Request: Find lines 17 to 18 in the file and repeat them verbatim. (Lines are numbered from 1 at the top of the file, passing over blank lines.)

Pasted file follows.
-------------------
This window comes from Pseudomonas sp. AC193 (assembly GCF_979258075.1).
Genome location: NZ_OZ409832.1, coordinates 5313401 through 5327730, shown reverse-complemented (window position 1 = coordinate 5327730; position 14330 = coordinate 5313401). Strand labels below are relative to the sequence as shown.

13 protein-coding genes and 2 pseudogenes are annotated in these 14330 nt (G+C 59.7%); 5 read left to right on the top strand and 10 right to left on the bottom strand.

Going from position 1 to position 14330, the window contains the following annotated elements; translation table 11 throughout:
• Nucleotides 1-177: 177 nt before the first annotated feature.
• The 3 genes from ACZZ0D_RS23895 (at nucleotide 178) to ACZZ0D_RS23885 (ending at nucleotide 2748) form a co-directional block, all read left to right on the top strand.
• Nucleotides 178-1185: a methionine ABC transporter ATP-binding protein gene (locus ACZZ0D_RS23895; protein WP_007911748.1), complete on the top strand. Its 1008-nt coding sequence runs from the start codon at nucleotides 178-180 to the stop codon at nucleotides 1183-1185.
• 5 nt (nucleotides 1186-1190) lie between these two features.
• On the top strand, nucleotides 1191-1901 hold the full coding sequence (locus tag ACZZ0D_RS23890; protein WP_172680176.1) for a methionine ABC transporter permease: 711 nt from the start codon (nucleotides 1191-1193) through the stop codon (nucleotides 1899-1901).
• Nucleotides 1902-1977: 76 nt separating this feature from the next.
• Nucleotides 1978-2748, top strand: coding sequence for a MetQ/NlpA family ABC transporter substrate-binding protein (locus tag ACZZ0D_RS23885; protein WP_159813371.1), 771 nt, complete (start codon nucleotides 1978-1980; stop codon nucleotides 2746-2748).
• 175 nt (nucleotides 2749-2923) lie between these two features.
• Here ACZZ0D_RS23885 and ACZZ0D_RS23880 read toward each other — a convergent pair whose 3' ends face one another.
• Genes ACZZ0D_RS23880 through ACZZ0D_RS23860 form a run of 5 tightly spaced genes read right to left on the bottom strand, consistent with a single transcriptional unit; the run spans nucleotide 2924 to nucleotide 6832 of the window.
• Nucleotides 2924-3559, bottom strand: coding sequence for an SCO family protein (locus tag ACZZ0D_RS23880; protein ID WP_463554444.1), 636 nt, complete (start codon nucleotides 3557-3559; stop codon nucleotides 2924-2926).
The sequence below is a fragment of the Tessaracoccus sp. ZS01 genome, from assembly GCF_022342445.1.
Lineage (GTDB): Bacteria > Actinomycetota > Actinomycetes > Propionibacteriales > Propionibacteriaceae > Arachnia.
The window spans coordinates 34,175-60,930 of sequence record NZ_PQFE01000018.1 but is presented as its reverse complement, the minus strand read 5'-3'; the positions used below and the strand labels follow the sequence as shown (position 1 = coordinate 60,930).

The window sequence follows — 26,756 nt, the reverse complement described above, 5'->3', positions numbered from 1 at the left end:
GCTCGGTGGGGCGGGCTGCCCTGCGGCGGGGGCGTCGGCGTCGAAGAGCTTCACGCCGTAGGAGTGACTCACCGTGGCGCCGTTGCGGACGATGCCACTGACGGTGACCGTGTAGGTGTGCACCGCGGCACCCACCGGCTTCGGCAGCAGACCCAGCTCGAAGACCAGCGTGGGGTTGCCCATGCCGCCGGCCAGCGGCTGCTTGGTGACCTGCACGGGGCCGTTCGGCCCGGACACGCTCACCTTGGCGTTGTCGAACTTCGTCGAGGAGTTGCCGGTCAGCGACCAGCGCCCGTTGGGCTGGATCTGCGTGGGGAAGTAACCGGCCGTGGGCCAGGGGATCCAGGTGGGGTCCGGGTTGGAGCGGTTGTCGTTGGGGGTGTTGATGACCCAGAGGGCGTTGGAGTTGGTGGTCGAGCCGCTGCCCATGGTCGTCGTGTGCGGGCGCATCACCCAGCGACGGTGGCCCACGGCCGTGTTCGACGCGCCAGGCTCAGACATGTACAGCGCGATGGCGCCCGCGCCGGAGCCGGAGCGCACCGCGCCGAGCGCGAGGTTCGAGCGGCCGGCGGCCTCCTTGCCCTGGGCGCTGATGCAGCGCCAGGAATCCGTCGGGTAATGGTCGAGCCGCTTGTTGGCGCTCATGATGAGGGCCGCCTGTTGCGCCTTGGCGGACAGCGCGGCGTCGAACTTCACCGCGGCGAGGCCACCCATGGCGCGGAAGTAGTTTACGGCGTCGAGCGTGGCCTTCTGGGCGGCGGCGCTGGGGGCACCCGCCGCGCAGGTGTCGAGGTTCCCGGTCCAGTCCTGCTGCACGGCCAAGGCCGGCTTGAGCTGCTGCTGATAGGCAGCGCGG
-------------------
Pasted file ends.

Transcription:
Lineage (GTDB): Bacteria > Actinomycetota > Actinomycetes > Propionibacteriales > Propionibacteriaceae > Arachnia.
The window spans coordinates 34,175-60,930 of sequence record NZ_PQFE01000018.1 but is presented as its reverse complement, the minus strand read 5'-3'; the positions used below and the strand labels follow the sequence as shown (position 1 = coordinate 60,930).